As the Administration and the Congress consider health care reform and work to expand access to the 45 million Americans without coverage, it is worth noting that the largest amount of federal and state spending on the burden of substance abuse and addiction–$207.2 billion, or 58 percent””was for health care, and that health care is 74.1 percent of the federal shoveling up burden. With health care costs by far the biggest cost of shoveling up, for the Administration and Congress to attempt health care reform without providing for prevention and treatment of substance abuse and addiction is like trying to make a Reuben sandwich without corned beef and sauerkraut.
Some key 2005 findings of the report are:
* For every dollar federal and state governments spent to prevent and treat substance abuse and addiction, they spent $59.83 in public programs shoveling up its wreckage.
* If substance abuse and addiction were its own state budget category, it would rank second just behind spending on elementary and secondary education.
* If substance abuse and addiction were it own federal budget category, it would rank sixth, behind social security, national defense, income security, Medicare, and other health programs including the federal share of Medicaid.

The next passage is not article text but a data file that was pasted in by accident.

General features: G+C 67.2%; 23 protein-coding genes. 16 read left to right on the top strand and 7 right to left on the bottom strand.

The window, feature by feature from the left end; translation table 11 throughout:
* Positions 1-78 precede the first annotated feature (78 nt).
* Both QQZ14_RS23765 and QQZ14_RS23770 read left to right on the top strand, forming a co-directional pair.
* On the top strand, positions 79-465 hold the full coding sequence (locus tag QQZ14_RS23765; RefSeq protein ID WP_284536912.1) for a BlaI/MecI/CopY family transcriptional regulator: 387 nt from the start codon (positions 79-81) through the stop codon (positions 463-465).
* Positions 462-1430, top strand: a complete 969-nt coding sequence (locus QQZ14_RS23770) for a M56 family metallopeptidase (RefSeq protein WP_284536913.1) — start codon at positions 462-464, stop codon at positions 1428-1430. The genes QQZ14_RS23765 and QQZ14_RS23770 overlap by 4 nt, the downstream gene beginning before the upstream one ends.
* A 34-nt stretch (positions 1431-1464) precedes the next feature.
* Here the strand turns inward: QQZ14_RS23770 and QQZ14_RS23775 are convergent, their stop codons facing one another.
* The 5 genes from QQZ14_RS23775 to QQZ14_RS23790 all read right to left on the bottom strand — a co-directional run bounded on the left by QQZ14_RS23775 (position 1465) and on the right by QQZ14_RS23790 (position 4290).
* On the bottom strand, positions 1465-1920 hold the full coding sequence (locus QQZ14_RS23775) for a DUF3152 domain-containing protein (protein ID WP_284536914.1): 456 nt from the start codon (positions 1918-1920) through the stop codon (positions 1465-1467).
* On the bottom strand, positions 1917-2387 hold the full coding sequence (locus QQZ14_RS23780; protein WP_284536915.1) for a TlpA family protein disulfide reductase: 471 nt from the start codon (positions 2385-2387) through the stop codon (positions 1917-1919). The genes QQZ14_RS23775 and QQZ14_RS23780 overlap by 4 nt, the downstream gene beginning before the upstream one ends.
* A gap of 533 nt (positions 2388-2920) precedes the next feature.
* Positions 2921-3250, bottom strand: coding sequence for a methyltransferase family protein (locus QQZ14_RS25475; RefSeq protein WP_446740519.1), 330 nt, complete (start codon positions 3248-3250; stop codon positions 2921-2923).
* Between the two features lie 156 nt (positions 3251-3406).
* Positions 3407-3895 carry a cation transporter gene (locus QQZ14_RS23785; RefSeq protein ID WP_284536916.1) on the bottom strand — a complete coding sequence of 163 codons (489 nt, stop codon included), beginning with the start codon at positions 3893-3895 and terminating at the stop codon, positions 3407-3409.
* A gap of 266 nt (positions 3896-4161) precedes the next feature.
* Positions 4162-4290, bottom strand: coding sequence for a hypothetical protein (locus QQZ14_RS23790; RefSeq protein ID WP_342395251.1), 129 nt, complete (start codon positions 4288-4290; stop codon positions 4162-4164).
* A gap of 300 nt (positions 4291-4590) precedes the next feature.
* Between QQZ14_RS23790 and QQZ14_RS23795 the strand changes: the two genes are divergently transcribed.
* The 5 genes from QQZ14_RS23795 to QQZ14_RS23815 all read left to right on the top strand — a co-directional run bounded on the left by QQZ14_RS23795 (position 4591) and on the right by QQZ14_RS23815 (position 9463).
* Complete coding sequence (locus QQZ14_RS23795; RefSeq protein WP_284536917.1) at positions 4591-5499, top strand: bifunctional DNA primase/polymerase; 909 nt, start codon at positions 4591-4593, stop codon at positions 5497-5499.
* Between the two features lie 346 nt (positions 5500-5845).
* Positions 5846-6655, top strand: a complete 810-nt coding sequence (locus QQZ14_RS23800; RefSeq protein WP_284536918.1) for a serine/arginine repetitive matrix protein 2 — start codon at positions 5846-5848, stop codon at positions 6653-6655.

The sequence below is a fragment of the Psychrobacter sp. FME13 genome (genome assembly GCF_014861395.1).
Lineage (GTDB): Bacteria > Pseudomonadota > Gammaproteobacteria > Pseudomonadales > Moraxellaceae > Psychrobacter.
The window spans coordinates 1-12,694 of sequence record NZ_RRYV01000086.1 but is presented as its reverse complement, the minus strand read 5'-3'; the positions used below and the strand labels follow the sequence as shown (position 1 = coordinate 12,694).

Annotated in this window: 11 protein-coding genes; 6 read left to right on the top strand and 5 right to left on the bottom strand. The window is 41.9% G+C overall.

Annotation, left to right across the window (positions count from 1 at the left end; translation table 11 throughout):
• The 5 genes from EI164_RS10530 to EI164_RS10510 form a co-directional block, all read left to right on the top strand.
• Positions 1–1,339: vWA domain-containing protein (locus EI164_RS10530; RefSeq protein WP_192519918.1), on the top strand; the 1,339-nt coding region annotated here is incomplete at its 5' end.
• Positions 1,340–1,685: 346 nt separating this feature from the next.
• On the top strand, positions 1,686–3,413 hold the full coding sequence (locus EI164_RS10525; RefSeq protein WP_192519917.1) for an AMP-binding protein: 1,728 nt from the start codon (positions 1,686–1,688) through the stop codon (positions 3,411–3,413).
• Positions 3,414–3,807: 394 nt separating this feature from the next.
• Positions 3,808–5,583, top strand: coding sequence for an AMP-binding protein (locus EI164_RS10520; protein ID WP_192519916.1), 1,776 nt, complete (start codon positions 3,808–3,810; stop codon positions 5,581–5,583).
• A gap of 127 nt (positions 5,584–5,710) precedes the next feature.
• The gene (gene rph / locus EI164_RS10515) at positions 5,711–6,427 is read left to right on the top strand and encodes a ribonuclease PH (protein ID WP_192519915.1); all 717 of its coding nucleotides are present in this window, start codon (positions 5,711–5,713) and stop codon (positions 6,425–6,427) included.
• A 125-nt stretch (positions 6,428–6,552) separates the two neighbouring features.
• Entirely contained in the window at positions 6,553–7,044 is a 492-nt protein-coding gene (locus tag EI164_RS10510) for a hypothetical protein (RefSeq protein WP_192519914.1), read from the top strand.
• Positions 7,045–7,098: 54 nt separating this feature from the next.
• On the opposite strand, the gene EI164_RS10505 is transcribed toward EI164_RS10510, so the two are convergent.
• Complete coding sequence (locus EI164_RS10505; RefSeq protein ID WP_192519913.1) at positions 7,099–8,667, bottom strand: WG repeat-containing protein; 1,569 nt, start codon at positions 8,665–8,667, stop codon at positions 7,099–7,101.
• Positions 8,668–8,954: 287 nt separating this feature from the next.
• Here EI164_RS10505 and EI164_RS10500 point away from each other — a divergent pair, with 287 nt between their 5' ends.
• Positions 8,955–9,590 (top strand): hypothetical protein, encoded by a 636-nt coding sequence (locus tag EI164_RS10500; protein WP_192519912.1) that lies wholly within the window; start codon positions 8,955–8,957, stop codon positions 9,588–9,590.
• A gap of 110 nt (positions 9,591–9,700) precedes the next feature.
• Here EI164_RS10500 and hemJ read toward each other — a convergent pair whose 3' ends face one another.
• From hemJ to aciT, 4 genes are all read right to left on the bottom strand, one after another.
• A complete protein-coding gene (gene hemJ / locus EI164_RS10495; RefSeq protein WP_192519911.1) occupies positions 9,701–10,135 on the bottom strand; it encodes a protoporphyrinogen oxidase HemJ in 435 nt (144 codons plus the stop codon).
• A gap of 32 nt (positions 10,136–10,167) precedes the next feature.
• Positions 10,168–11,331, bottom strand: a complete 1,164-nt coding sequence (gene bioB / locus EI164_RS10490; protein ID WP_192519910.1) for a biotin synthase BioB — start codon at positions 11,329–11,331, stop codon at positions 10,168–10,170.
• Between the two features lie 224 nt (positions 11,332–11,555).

* Federal and state governments spend more than 60 times as much to clean up the devastation substance abuse and addiction visits on children as they do on prevention and treatment for them.
This report is the second in CASA’s analysis of the impact of tobacco, alcohol and other drug abuse and addiction on government. Our first report, Shoveling Up: The Impact of Substance Abuse on State Budgets, was released in 2001 and was limited to state spending. Such spending has increased since CASA’s 2001 report. In 2005, states spent 15.7 percent of their budgets on substance abuse and addiction compared with 13.3 percent in 1998, up more than 18 percent.
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